Toronto police to offer update on McArthur murder case


Toronto police to offer update on McArthur murder case

Alleged Toronto serial killer Bruce McArthur has been charged with an eighth count of first-degree murder in connection with the deaths of missing men from the city's gay community.

Detective Sergeant Hank Idsinga declined to comment on what Kanagaratnam's immigration status had been at the time of his death, and it's now unknown if he was an asylum seeker.

Kanagaratnam's remains were recovered from garden planters at a home in central Toronto where McArthur kept his landscaping equipment. "We've had lots of worldwide calls since our pleas began from people who just haven't seen family members in years". He said Kanagaratnam arrived from Sri Lanka in 2010 and was not on file as missing in Canada.

Police said an unnamed worldwide agency helped identify Kanagaratnam after investigators released a heavily edited photo of a dead man in a plea for public help.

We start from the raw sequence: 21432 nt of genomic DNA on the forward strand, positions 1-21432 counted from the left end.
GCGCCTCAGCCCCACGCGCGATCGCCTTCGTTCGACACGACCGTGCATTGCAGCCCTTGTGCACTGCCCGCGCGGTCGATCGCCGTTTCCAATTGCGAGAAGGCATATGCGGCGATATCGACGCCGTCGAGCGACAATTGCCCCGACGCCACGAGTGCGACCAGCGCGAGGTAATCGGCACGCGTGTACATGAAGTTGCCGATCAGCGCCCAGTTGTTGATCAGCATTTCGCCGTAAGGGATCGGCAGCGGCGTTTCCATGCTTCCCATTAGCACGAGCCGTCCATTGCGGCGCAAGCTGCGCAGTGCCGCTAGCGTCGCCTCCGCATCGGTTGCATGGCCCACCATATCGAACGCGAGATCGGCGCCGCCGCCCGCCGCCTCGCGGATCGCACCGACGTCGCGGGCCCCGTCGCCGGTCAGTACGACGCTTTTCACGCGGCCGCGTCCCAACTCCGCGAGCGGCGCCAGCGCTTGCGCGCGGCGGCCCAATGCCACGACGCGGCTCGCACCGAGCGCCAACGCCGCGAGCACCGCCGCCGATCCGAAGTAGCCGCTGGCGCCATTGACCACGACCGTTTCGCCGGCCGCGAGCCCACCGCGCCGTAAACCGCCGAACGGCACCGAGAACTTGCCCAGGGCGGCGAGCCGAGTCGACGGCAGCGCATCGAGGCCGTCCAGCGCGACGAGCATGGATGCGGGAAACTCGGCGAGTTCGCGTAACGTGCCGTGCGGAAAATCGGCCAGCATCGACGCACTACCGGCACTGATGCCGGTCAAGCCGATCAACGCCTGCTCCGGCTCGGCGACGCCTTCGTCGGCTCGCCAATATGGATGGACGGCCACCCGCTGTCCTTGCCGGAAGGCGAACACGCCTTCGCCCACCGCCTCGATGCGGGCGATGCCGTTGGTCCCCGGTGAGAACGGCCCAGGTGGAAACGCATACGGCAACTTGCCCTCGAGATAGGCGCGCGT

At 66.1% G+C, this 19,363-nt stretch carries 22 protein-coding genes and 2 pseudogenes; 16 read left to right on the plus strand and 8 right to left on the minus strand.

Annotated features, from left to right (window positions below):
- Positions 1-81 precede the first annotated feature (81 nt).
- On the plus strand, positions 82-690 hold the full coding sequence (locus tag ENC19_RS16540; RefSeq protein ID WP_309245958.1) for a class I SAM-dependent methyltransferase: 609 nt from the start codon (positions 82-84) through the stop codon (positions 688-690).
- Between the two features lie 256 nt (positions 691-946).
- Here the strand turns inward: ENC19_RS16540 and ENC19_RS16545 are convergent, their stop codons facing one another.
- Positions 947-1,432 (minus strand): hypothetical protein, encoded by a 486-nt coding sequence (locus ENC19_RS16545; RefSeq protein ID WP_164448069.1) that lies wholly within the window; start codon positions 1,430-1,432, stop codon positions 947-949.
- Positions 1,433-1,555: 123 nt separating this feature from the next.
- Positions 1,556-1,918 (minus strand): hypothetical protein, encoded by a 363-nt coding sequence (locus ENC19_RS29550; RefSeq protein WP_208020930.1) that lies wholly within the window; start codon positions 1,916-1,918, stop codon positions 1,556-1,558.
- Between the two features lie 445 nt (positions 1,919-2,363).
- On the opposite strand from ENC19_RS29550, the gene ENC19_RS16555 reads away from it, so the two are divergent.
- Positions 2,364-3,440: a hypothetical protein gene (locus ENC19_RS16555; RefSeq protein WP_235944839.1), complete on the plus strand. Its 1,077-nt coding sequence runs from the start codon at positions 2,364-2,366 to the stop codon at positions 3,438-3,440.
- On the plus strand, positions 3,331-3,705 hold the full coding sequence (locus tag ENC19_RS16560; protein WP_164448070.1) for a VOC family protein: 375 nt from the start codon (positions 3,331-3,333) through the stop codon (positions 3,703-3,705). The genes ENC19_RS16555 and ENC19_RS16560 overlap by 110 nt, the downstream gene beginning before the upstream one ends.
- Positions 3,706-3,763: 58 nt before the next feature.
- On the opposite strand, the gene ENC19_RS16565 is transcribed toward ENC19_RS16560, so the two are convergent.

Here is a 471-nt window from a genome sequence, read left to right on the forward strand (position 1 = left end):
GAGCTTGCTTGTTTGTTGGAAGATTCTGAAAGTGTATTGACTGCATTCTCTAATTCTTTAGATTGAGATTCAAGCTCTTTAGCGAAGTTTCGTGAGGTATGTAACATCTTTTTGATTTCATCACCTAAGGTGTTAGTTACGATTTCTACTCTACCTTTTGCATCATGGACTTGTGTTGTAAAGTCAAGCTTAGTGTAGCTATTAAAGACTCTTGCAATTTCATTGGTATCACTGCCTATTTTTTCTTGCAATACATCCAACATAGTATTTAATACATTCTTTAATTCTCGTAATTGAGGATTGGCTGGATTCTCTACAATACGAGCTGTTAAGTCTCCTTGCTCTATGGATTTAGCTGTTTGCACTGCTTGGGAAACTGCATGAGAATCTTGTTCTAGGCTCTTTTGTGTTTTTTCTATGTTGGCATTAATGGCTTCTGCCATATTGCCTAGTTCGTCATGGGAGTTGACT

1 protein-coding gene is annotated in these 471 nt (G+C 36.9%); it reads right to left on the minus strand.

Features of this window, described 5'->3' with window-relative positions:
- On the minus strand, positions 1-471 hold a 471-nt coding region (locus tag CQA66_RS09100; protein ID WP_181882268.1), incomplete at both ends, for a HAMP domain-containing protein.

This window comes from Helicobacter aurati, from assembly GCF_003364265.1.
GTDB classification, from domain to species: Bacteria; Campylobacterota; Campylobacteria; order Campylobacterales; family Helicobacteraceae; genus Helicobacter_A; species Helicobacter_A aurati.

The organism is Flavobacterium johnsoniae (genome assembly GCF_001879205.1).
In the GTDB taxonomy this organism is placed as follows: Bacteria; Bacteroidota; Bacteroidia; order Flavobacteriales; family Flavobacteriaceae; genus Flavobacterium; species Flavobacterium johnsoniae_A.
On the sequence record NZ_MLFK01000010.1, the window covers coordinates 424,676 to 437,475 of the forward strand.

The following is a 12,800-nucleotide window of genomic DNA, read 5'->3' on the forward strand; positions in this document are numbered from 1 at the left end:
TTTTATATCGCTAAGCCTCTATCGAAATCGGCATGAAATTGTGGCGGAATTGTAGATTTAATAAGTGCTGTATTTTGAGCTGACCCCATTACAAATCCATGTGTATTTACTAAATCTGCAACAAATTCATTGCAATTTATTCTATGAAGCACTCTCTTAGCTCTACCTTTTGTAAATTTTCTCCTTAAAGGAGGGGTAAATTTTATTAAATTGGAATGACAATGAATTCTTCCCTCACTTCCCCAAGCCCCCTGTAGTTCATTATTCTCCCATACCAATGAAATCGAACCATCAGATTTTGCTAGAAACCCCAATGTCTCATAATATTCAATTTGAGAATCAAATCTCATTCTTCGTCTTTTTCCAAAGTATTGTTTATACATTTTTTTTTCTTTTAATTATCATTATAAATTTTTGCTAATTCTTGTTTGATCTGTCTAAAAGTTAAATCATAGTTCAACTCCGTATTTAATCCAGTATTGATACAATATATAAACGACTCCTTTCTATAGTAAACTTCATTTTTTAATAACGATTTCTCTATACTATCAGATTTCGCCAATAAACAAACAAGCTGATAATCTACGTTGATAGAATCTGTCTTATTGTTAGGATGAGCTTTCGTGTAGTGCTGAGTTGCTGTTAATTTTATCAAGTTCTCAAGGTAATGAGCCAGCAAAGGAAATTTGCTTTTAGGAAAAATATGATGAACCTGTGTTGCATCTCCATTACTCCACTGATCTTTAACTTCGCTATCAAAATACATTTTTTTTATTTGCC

January 17, 2018 _ Police uncover evidence suggesting McArthur was responsible for both Kinsman and Esen's deaths, along with the deaths of other unidentified people.

The identification was made possible with the help of an global agency, the detective said, declining to provide further details.

Det-Sgt. Hank Idsinga will be addressing reporters at Toronto Police's headquarters at 10:30 a.m., three days after police announced the identification of the man.

Mr. McArthur was already charged with the first-degree murders of Skandaraj Navaratnam, Abdulbasir Faizi, Majeed Kayhan, Soroush Mahmudi, Dean Lisowick, Selim Esen and Andrew Kinsman.

"While we are saddened, we are also tremendously proud and relieved to have been able to bring closure to the friends and family of Mr. Kanagaratnam and the seven other victims", Idsinga told the media during a press conference.

"He doesn't quite fit the profile that we've seen before", Idsinga explained. It's unknown whether he will be facing further charges, but investigators are looking into murders and disappearances going back as far as 1975. Police believe McArthur met his victims in the area and through dating apps.

There also apparently isn't any evidence tying Kanagaratnam to the gay community, a community which many of McArthur's alleged victims have been a part of. It closed after 18 months as it did not establish the whereabouts of the missing men or resolve the circumstances of their disappearances, police said.

August 2017 _ Police launch Project Prism to investigate the disappearances of Esen and Kinsman.



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